Tuesday, March 16, 2010

Ode to Spring

It's nearly 8:00 as I sit in the living room writing this. The windows in the house are still open, the light is just fading in the west over the houses across the street, and birds are chirping constantly. A few minutes ago, I heard geese honking as they flew overhead, back from the south for the spring.

Spring has never been my favorite season. I love summer: all the heat and light; the long, lazy days; the beach and campfires and lemonade stands and grills. I love fall even more for its smells, its beauty, its flavors and coziness. But spring has always been just above winter on my list. It's fine, yes, but along with the budding and blooming always came so much rain and mud and gloom. There was always the sense that it SHOULD be warmer than this, by now, and the disappointment that it wasn't.

Not this spring. We're halfway through an unseasonably warm March, and I am loving it like never before. The last traces of snow have completely disappeared, and I just went running in shorts and a t-shirt. The girls wore flip-flops and short sleeves outside this afternoon. The streets in our town look a Chamber of Commerce brochure for Active Community! - everywhere you look, people are walking to get ice cream, walking the dog, running, biking, getting out the grills and the gardening tools. The daffodil leaves are poking through the dirt. The crocuses are blooming. And we just want to spend every sunny minute outside.

Being outside all day is wonderful, of course, except that nothing gets done inside the house. I mean, maybe I dash in to switch a load of laundry here and there, or maybe a sneak in a Target run first thing in the morning, but mostly we're sidewalk chalking and riding bikes to the park and cavorting with the neighbors in our yard.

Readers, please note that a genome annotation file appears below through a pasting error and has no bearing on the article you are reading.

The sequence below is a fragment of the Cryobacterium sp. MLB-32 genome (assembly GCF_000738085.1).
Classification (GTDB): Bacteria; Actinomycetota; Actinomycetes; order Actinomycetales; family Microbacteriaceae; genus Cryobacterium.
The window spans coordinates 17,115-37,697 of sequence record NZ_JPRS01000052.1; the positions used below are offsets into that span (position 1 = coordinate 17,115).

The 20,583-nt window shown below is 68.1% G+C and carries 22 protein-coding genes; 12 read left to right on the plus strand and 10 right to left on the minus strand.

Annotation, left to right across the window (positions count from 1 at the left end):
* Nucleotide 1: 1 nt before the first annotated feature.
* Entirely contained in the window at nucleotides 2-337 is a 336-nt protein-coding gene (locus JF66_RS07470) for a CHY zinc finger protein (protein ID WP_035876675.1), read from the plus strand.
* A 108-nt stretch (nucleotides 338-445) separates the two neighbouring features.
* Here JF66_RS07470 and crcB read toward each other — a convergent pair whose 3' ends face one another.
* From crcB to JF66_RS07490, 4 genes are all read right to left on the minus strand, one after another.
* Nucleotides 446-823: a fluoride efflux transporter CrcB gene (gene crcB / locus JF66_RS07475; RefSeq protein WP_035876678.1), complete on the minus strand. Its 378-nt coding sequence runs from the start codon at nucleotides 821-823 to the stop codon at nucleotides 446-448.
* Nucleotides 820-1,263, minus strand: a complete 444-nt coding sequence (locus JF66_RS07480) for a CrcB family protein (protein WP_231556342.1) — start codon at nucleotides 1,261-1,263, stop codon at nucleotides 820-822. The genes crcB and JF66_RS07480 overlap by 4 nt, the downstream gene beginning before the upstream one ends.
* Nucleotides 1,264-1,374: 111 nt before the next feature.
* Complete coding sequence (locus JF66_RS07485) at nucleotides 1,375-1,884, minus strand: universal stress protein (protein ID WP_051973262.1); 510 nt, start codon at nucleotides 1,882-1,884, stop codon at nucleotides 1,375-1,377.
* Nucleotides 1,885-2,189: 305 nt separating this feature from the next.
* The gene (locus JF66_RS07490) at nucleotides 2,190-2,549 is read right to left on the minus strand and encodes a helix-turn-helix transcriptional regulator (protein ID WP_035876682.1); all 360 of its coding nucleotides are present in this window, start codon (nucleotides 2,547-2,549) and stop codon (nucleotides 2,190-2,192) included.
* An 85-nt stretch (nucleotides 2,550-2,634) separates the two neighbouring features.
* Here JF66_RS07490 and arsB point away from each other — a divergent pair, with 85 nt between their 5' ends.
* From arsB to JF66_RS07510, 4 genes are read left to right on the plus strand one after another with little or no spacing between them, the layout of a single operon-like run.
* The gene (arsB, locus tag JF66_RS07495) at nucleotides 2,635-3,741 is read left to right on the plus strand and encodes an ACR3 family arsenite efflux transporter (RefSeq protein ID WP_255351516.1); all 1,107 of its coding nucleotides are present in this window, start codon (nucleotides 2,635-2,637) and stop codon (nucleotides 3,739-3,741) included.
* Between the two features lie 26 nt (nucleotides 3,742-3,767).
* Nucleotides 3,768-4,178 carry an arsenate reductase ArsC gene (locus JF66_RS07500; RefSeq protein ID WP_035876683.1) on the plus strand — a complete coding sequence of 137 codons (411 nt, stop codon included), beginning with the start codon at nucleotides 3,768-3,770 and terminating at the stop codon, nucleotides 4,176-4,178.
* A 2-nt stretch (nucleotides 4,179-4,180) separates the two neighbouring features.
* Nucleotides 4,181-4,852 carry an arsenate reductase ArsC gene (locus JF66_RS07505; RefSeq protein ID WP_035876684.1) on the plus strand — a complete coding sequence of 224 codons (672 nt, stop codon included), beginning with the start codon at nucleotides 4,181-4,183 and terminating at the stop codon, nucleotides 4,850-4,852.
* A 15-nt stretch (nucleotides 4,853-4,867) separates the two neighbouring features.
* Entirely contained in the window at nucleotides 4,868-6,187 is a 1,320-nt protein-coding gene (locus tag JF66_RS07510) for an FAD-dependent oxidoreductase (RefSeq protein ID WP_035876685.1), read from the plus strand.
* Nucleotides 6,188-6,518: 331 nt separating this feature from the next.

Last week, when it rained a little, I had an ambitious dinner plan for each night of the week. We had pasta with turkey sausage and vegetables, falafel with hummus, chicken noodle soup, biscuits, salad, grilled tenderloin, risotto. I cooked. I loved it. This week? Zero. I have absolutely no interest in what people around here eat for dinner, but I do know that I want it to be ready in about 3 minutes and require no effort on my part.

Just before Jason was due home for dinner tonight, a wise friend called. "Oh, hi, I'm just photographing gold sticks," I answered, and explained our spontaneous art project that was inspired by yesterday's visit to Meijer Gardens, where the current exhibition features an artist who built sculptures out of found wood and sticks, some of it glazed with gold leaf. The girls and I promptly came home, gathered all the sticks in our yard yesterday, and painted them today.

My friend laughed, and I admitted that I felt like a bad wife, an irresponsible mom. It was after 6:00, and the girls were watching a movie on the couch, all tuckered out after their afternoon at the park, while nothing cooked on the stove, nothing sat in freshly-laundered piles in a hamper. "Jason's going to walk in the door," I laughed, "and he's going to ask what we did today, and I'm going to have to say 'We painted sticks gold.'"

"That's what you're going to remember about today. That's what's important, not dinner, not a clean house," she said.

Next week, maybe, the cooking inspiration will strike again, and I'll get to that spring cleaning project this weekend sometime. For today, we biked. We ran. We pushed each other on the swings. We opened all the windows. We painted sticks.

1 comment:

  1. Yes! A very wise friend, indeed. I so need to do this more often. Do you do take out or sandwiches together in these situations? I need to come up with more easy, quick ideas for days like these.